Federal Judge Revokes Casper Doctor’s Bond; Shakeel Kahn Will Remain in Custody
A federal judge ordered a Casper doctor back into custody, and imposed tighter restrictions on the release of his wife, after they contacted potential witnesses in their upcoming trial about a multi-state prescription drug conspiracy.
"There is clear and convincing evidence they violated the conditions of their bonds, U.S. District Court Judge Scott Skavdahl said at the end of a three-hour probation revocation hearing today for Dr. Shakeel Kahn and his wife, Lyn.
The Kahns were arrested at their house on Thorndike in south Casper on Nov. 30. They were initially charged with one count each of conspiracy to distribute oxycodone, and subsequently charged in a 21-count indictment last week.
On Dec. 3, Skavdahl held a hearing about whether they should be released pending their trial. Both the U.S. Attorney's Office and their temporary public defender agreed they should be free on bond, but with restrictions especially for Shakeel Kahn including having no contact with witnesses including current and former patients. Lyn Kahn had similar restrictions.
But they violated the “no contact” requirement starting the day after their release, according to the petitions for revoking their release signed by their federal probation officer.
Last week, Skavdahl ordered them to be held in custody until they had attorneys to represent them at the revocation hearing held today.
Assistant U.S. Attorney Stephanie Sprecher told the court the Kahns, Shakeel Kahn especially, committed the federal crime of witness tampering when he called one customer, they violated the terms of their release by contacting potential witnesses, and they perjured themselves on financial statements.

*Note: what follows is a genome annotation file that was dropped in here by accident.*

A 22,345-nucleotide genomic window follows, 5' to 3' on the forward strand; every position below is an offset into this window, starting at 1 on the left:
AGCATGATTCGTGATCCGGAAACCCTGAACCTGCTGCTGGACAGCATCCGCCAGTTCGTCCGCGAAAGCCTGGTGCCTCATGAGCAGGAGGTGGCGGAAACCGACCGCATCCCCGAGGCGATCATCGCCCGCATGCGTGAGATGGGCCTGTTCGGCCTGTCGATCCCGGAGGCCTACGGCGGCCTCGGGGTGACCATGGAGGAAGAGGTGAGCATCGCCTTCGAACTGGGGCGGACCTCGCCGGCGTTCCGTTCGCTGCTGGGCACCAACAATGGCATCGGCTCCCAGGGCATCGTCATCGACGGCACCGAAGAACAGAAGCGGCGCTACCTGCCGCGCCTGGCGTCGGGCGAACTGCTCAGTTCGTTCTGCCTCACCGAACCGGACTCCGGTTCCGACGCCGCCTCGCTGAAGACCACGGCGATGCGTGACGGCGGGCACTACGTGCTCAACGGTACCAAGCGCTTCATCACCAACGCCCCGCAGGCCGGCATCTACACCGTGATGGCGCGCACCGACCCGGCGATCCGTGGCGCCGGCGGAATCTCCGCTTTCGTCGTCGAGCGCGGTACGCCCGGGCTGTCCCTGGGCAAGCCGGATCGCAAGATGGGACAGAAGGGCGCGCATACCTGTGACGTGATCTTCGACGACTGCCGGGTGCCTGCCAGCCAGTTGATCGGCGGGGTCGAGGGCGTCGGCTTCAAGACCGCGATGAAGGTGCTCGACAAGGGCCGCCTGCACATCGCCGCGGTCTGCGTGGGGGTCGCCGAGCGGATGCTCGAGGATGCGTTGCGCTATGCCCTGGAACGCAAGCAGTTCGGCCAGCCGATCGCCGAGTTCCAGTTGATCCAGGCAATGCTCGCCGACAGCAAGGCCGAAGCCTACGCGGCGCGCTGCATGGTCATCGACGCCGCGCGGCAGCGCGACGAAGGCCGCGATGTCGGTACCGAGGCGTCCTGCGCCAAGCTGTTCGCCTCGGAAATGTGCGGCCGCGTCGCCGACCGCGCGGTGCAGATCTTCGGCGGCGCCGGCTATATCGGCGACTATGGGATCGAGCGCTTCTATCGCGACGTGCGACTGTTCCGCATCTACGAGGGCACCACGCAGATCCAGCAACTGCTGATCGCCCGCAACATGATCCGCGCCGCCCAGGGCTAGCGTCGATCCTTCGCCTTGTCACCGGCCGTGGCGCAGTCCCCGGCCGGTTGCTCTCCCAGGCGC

Sprecher questioned the Kahns' probation officer Joshua Oster, who said he went over the conditions of Kahns' release and they said they understood them
Under cross examination by Lyn Kahn's attorney Craig Silva, Oster said he didn't know who the witnesses, patients or customers may have been who should not be contacted.
Sprecher also questioned U.S. Drug Enforcement Administration agent Justin Vanderbilt who investigated the case and reported no-contact violations in an affidavit to Oster.
On Jan. 5, Vanderbilt interviewed Randy Moody in East Wenatchee, Wash. Moody told Vanderbilt that Shakeel Kahn had called him the day before and said he, Kahn, had done nothing wrong and asked if law enforcement had contacted him.
Vanderbilt asked Moody he felt about that conversation and Moody responded, "'I felt like he was putting it in my head what to say.'" Vanderbilt added Moody used the word "'brainwashed.'"
Sprecher also showed the court the financial statements the Kahns signed and where they checked boxes stating they had no income from December 2015 to December 2016.
She then presented a spreadsheet of the receipts seized during the execution of a search warrant at the Kahns' former office at 301 S. Fenway on Nov. 15. Those receipts showed the Kahns took in about $400,000 and the deposits they made in the name of their business Medicorp, and individual and joint bank accounts.
Skavdahl said he needed to further review the financial statements.
But he excoriated the Kahns for contacting potential witnesses, patients and customers because they were admonished three times by himself and law enforcement officials not to do so.
Roden appealed to Skavdahl to release Shakeel Kahn because he has been abiding by the conditions to seek employment and wearing an ankle monitor.
And Silva argued Lyn Kahn should be released because she didn't prescribe oxycodone, she's not a danger to the community and she's not a flight risk.
Skavdahl responded the Kahns' release happened after the single conspiracy count before the federal grand jury handed down the 21-count indictment.
Since their arrest, Shakeel Kahn wired money to an account in Canada, where he has relatives, the judge said. "There is a risk of flight in this matter (to) Canada and overseas."
Skavdahl ordered Shakeel Kahn be remanded into custody and have no contact with Lyn Kahn, her son or daughter, and her son's fiancee without legal counsel.
"Lyn Kahn is a closer call," he said. She doesn't have ties to Canada nor was her conduct as egregious as her husband's," he added.
But she is not to talk to her relatives about the case, and she must forfeit to the government her house as collateral for bail, Skavdahl said. "Consider it forfeited."